without having to stay there for some time.

You may ask why all those young people chose Gretna Green for their

wedding. After all, there are many romantic places in Scotland. The answer

is simple. Gretna Green was the nearest village across the Scottish border,

only ten miles of Carlisle, on the main highway. To get there took the

least time and the least money.

The blacksmith at Gretna Green was always ready to perform the marriage

ceremony at a small fee. The formalities were very simple. All that was

needed was a declaration made by the young couple in the presence of two

witnesses. Visitors of Gretna Green can still see the old blacksmith’s

shop and the famous marriage room in it.

The old tradition is still remembered. Many young couples who cannot

get married in England because they are under age still think it romantic

to go to Gretna Green. But today they must have enough money to stay there

for three weeks.

Highland Games

Perhaps the most distinctive event at a Highland Gathering is “Tossing

the Caber” - or, as the sixteenth-century writer called it, “throwing the

bar”. The caber is the trunk - of a fir tree 20 feet long and ten inches

(25 cm) thick at the bigger end. Its weight is about 100 kilos and it needs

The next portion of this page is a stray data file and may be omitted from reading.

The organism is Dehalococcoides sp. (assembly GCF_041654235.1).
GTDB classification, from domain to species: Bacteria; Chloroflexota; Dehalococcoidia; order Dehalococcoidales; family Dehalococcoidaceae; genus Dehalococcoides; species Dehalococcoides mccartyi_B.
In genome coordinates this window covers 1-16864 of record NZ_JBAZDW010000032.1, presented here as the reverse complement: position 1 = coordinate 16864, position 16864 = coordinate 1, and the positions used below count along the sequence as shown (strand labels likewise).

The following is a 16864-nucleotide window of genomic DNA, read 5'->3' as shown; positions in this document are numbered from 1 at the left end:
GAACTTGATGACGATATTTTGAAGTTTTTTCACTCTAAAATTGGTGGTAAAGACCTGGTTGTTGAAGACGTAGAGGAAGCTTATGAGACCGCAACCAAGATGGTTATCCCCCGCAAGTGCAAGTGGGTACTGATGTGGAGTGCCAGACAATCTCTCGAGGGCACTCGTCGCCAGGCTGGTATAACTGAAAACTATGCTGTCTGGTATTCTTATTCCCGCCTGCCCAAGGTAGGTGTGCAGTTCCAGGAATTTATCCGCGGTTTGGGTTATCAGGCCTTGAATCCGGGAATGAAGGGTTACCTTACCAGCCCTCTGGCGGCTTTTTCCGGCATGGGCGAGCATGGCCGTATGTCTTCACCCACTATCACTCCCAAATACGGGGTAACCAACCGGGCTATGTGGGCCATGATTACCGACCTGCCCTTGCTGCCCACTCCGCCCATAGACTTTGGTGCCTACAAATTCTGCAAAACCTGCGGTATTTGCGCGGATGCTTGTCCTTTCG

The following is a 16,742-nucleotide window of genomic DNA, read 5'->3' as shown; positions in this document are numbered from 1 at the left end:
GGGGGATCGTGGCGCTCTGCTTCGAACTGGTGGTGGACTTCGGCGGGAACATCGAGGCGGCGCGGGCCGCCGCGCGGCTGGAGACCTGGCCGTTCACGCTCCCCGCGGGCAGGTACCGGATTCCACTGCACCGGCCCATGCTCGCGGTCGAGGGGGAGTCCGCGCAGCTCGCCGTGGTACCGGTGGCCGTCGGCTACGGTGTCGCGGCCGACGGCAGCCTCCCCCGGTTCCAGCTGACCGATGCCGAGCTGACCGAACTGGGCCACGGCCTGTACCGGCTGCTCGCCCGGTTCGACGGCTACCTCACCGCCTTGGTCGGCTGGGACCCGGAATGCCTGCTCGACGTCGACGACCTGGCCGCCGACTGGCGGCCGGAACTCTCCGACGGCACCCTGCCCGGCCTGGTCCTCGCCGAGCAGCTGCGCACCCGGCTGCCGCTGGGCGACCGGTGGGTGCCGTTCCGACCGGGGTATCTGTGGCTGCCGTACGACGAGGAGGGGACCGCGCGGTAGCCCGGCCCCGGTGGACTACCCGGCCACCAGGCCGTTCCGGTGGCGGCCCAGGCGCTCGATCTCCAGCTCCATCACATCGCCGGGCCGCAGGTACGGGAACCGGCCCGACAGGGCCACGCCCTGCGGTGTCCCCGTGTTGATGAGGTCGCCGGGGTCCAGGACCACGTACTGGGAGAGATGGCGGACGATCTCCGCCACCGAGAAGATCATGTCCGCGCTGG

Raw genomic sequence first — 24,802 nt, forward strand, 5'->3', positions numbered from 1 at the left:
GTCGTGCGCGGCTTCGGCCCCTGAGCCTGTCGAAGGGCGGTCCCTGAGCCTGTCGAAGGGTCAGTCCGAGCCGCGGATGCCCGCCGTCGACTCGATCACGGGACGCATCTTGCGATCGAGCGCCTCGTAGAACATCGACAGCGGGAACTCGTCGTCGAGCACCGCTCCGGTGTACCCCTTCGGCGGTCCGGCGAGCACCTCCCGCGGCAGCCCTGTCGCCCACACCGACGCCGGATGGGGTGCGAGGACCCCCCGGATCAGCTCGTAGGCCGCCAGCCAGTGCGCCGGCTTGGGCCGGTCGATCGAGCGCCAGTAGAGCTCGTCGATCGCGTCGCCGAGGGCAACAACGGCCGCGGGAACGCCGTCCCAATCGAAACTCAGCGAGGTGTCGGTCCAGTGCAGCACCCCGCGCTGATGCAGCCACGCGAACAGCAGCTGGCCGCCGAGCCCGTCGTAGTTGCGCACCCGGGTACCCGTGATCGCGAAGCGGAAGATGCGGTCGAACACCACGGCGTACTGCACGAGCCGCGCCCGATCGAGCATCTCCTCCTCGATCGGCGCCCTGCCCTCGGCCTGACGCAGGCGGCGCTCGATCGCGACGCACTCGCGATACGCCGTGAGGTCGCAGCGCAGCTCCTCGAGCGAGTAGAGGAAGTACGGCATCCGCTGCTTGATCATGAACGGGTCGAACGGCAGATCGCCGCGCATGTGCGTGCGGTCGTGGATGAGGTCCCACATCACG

two or three men to lift it upright with the thick end at the top. The

competitor then lakes hold of it and rests it against his shoulder. He

takes two or three steps and then throws it so that it turns a complete

somersault. The straightest throw, that is nearest to 12 o’clock in

direction, gets the most points. If none of the competitors is able to toss

the caber, a bit is sawn off the end, and then, if necessary, another bit,

until at last one competitor succeeds.

Another feat of strength is throwing the hammer. This has a long handle

and weighs ten kilos. The competitor is not allowed to run, he stands still

and sweeps it round and round his head several times.

For all events, except races, the kilt must be worn. For highland

dances, of which there are many varieties, the competitors wear full

highland dress. This includes a smart jacket worn with coloured buttons and

a “sporran” or purse made of fur, which hangs at the waist. The mast